That’s where Simpson’s plan comes in. He has proposed the removal of the four LSRDs in an attempt to provide an opportunity for these salmon and steelhead populations to recover. But these dams do serve some essential functions, energy generation being one of the most important. That’s where things get a bit trickier…
The biggest question that must be answered as discussions around Simpon’s plan progress is simple: how do we replace the energy generation that will be lost from the removal of these dams? Energy usage in the northwest (and all across the US and the globe) continues to rise, so figuring out how to go about replacing the lost energy from these dams will be crucial. Simpson’s plan around energy replacement presents a lot to be excited about. A proposed $10 billion will be dedicated to clean power replacement for the LSRD lost generation. Options outlined include some promising, sustainable solutions such as renewables, battery storage, pump storage, increased transmission capacity, and energy efficiency. One alarming option included in this proposal is small modular nuclear reactors.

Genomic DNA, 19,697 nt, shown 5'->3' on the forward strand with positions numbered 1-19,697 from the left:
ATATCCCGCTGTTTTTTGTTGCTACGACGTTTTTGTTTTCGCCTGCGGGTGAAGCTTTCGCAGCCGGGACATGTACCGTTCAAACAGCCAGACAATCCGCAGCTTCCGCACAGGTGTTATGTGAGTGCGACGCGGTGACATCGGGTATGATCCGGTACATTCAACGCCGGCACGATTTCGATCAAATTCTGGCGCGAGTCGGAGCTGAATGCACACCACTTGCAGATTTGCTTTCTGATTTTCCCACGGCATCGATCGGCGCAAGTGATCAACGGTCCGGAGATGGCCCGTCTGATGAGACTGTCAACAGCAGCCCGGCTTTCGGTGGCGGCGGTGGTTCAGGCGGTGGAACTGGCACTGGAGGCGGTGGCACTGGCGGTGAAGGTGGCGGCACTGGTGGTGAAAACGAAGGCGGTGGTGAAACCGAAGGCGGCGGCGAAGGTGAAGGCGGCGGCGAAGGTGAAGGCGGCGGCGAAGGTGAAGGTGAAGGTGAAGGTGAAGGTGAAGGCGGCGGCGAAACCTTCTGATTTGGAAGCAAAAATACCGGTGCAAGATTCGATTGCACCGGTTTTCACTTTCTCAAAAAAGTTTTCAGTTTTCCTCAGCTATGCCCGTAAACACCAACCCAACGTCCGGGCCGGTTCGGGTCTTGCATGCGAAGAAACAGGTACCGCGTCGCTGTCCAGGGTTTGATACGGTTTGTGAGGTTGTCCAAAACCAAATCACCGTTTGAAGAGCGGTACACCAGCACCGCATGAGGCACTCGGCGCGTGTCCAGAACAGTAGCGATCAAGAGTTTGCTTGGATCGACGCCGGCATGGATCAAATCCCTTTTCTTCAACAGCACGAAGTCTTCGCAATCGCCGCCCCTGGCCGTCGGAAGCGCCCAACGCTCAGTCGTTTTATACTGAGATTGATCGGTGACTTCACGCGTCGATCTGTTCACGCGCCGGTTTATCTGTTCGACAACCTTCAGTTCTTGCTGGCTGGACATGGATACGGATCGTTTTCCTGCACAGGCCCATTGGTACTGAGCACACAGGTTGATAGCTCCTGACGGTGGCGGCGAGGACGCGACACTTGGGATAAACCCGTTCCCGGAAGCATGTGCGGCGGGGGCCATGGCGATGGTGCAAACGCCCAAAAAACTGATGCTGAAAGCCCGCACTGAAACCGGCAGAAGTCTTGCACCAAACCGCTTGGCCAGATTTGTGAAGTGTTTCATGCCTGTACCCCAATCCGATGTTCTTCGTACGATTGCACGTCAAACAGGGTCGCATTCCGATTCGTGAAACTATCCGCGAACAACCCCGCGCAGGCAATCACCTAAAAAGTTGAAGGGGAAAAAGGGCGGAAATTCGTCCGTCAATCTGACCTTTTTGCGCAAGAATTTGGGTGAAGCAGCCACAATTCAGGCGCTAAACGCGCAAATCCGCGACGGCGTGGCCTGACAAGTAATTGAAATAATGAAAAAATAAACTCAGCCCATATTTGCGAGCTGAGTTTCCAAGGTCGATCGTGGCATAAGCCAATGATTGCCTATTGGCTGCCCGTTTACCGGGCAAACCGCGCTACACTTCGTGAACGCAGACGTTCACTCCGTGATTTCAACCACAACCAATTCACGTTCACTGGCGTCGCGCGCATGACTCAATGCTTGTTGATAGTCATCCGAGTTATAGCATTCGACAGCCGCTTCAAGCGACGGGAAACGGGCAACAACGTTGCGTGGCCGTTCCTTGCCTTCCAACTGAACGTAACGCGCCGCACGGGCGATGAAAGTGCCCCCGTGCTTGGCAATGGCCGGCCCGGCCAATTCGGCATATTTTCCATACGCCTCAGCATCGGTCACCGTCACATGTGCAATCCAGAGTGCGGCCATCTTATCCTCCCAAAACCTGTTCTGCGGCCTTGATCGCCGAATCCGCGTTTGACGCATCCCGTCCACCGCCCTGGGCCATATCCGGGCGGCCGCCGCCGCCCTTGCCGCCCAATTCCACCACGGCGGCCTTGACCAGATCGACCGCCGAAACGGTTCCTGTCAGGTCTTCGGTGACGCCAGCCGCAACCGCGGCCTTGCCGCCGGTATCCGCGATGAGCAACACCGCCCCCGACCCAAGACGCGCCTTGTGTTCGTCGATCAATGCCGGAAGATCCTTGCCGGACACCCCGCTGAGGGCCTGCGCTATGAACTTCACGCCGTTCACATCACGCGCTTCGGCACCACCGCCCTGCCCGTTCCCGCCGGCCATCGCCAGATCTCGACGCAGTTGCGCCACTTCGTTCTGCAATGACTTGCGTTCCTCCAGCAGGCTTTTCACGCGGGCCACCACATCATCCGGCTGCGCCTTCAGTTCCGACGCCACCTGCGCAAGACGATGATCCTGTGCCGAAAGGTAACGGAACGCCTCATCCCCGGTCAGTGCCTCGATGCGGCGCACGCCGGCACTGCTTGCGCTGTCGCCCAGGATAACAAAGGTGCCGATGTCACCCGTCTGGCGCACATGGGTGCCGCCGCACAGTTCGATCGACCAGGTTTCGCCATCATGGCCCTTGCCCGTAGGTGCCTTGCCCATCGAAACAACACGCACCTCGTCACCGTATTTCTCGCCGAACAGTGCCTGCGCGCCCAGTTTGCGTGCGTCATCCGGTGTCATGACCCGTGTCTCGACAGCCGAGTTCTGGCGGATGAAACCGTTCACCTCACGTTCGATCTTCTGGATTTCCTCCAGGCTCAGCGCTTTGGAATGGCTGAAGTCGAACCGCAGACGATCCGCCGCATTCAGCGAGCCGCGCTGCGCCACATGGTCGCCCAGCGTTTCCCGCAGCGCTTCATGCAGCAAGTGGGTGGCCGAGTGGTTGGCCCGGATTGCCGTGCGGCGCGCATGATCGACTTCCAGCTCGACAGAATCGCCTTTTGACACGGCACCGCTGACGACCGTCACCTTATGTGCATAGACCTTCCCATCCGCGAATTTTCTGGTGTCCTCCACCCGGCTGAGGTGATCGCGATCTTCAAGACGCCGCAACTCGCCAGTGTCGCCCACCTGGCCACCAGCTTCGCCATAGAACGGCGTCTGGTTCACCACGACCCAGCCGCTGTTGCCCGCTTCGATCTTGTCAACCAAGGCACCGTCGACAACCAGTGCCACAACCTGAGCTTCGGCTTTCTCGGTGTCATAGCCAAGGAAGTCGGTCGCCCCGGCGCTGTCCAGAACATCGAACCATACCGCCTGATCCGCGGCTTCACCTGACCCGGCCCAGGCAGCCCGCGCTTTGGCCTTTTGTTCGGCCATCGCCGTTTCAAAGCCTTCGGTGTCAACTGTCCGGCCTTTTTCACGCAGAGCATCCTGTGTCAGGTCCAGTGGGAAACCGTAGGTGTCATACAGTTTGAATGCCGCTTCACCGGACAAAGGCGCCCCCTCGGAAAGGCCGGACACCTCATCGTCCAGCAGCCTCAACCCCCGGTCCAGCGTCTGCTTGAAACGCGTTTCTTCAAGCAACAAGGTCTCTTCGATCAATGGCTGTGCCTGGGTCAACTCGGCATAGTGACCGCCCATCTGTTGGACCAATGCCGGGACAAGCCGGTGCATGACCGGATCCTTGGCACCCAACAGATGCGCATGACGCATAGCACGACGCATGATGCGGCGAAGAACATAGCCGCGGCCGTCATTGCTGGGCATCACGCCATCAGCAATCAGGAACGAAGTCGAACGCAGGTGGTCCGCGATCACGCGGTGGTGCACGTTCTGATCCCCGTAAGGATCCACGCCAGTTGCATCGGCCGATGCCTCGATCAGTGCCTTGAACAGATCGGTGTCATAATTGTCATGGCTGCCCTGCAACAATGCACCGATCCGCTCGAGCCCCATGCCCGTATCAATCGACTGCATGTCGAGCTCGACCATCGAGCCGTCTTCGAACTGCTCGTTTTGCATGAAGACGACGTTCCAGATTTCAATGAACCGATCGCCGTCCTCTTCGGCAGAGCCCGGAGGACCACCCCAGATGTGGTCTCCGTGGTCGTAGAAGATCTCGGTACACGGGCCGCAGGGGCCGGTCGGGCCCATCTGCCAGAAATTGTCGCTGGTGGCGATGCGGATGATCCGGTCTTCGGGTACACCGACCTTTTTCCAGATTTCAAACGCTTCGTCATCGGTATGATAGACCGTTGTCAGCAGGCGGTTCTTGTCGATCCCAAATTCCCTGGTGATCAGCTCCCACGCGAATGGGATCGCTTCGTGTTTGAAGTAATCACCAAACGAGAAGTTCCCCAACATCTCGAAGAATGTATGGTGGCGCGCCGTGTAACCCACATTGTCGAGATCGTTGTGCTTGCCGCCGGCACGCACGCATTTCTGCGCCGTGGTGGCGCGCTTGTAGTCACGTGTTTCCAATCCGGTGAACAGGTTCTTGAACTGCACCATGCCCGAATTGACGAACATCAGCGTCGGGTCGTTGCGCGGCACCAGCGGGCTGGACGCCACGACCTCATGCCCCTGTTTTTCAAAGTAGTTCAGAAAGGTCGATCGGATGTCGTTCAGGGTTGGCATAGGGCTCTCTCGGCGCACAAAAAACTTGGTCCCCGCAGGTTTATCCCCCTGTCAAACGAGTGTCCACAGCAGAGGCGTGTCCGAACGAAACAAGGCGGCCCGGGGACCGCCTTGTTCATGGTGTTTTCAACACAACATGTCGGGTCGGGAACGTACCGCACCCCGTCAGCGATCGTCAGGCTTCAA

Small modular nuclear reactors (SMRs) are mentioned as a possible replacement for some of the lost energy generation. Utilizing nuclear energy for this (or any) purpose would do more harm than good. SMRs are a theoretical type of advanced nuclear reactor that would be smaller and could be built at a manufacturing center then sent to sites to begin producing power.
These SMRs, the latest attempt to revamp the nuclear industry, still pose the same risks as more conventional nuclear reactors. They will require fuel, the mining of which has been proven time and again to contaminate miners and the environment. It’s also important to note the disproportionate effect uranium mining has had on low income and indigenous communities. This fuel will not become any less dangerous once it has reached the end of its life as a viable nuclear fuel.